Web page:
Screenwriting : Avoiding long conversations in scripts by Anthony Lucas

Anthony Lucas

Avoiding long conversations in scripts

Hi all. So, I'm having some fairly long "talking head" conversations going on in my script and i know they should be more visual but am unsure how to do it effectively. For example my two main characters are having a two page conversation while sitting in the lounge. Do i just insert things like "takes a sip of beer" or "fidgets uncomfortably" in between dialogue? Or are these kinda actions just unnecessary filler? I mean realistically when people sit and talk, they sit and talk and not much else.

Dan MaxXx

DM your email and I'll send you "The Post" script. The writer begins the script with a 7-page scene with 2 characters talking and sitting in chairs. Absolutely zero physical movement but their facial gestures and mannerisms.

Read it. Study how the Writer describes the action with minimum words and unfilmable actions. Everything screenwriting books tell you not to do, the writer did.

Glen Bradley

Look at the opening of social network for instance. I think long conversations are fine as long as the dialogue is written well enough.

Roberto Dragonne

The challenge is to keep these scenes interesting and during the movie or the episode that long dialogue must be justified.

Anthony Lucas

Thanks Dan MaxXx, but it wont let me message you?

William Martell

Do i just insert things like "takes a sip of beer" - no, that doesn't make it visual.

If you have a long conversation, best thing to do is get people up on their feet moving, and find some visually interesting background.

But on the whole, think more about how you can tell the story through the actions of the characters. By having them do things rather than talk. In my Visual Storytelling book I look at a sequence in Hitchcock's VERTIGO where where we we our detective protagonist slowly falling in love with the woman he is following, and learn that she is deeply disturbed and either believes that she is possessed by a long dead woman or is actually possessed by this woman. We also learn about the long dead woman. This is a sequence that tells us all about the woman he is following, all about the dead woman, and all about our protagonist as he falls for the woman he is following (who is a friend's wife - so that's part of the equation as well). 13 minutes. No dialogue. Only what characters do.

Yes, that is probably an extreme - but it's a great lesson in how story can be told through actions rather than dialogue. Part of our job is to find the actions that tell the story, so that the dialogue is free to come out and play (and not be expositional).

Stephen Thor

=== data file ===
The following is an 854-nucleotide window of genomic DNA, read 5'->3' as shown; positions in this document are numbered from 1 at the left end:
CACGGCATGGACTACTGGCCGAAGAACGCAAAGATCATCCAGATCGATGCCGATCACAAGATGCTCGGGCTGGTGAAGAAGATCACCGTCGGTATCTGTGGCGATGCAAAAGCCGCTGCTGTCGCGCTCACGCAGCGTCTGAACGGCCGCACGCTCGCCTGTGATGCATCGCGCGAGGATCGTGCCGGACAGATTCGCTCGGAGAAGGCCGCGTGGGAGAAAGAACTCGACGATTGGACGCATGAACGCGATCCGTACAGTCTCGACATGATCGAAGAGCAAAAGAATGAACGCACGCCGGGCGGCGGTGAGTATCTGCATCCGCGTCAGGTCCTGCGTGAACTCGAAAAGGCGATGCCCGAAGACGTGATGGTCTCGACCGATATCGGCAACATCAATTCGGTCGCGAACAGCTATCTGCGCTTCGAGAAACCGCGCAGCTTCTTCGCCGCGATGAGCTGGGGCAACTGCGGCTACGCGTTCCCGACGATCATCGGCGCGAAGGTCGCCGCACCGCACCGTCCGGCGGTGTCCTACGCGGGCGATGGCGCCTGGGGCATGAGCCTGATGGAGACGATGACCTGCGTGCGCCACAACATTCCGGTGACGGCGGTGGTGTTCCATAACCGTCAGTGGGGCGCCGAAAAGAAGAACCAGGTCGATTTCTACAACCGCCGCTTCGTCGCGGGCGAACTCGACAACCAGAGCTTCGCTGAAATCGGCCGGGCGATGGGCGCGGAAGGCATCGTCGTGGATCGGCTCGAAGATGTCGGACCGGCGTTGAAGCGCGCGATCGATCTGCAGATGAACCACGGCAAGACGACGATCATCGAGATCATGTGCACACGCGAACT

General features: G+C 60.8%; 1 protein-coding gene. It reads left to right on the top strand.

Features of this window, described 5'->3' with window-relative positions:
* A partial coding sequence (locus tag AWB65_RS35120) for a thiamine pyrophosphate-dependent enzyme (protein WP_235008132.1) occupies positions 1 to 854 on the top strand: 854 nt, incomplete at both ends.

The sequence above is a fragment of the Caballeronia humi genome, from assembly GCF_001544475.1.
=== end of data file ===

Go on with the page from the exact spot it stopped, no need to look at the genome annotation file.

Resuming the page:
I personally like long INTERESTING conversations. I have two in my script. What I did was break them up by inserting action scenes and then going back to the conversation. Long conversations are ok for novels, but if you write more than 2-3 pages of solid dialog in a screenplay with no breaks in between you are a dead duck or it better be a dang good conversation. Time the conversations in most great movies, they are usually 1 minute (page) or less. Just my opinion.

Dan Guardino

I try to keep conversations to a minimum. I usually enter them late and avoid questions and answers during the conversation. And I throw in some action. People seldom just talk without doing anything else at the same time.

Anthony Moore

DON'T AVOID ANYTHING! If your script requires a long conversation, YES, you may want to add character actions BUT not just for actions sake. The actions should be indicative of the character's personality. If you go to a bar or lounge and watch people, everyone does something different. One person will finger their glass all evening, while another will chain smoke, another will keep looking around. Whatever your characters do, it should be meaningful and say something about their personality especially in reaction to any statements of vital importance.

Stephen Thor

Of course, there are the exceptions. "12 angry men" (Henry Fonda) took place in one room and it was 90% at least all dialog. Anthony does raise excellent points tho on what can make long dialogs work. It was the tension of the dialog which made that movie work in my opinion as far as relating to their own characters.. Coincidently, Henry Fonda also starred in the classic movie "Fail Safe", in which there was almost all dialog that worked REAL WELL. That movie had me up on the edge of my chair and all they did was talk.

John Ellis

My first thought was a two page conversation is an absolute no-no in a screenplay. You might get away with it if you're Josh Singer (The Post) or Reginald Rose (12 Angry Men), but not as a newbie.

Then I read more closely some of the comments above and revised my opinion. Just write the conversation and don't worry about the length. If it's good, nobody will notice the length - you won't need the physical inserts. And if it's bad, all the breaks in the world won't help.

Because that's the bottom line: if it works, it works. If it doesn't, none of the "rules" of screenwriting will save it. :)

Dan MaxXx

John Ellis Liz Hannah wrote the Post. Her reps had no problem with her opening 7-page conversation and she wrote "Begin opening credits" on page 8.

Nobody complained.

Not the 500+ working reps, producers, Big Boss Amy Pascal or Spielberg. They all read her spec script.

Josh Singer came on board for the rewrite.

Folks in the business of making movies know how to read story.

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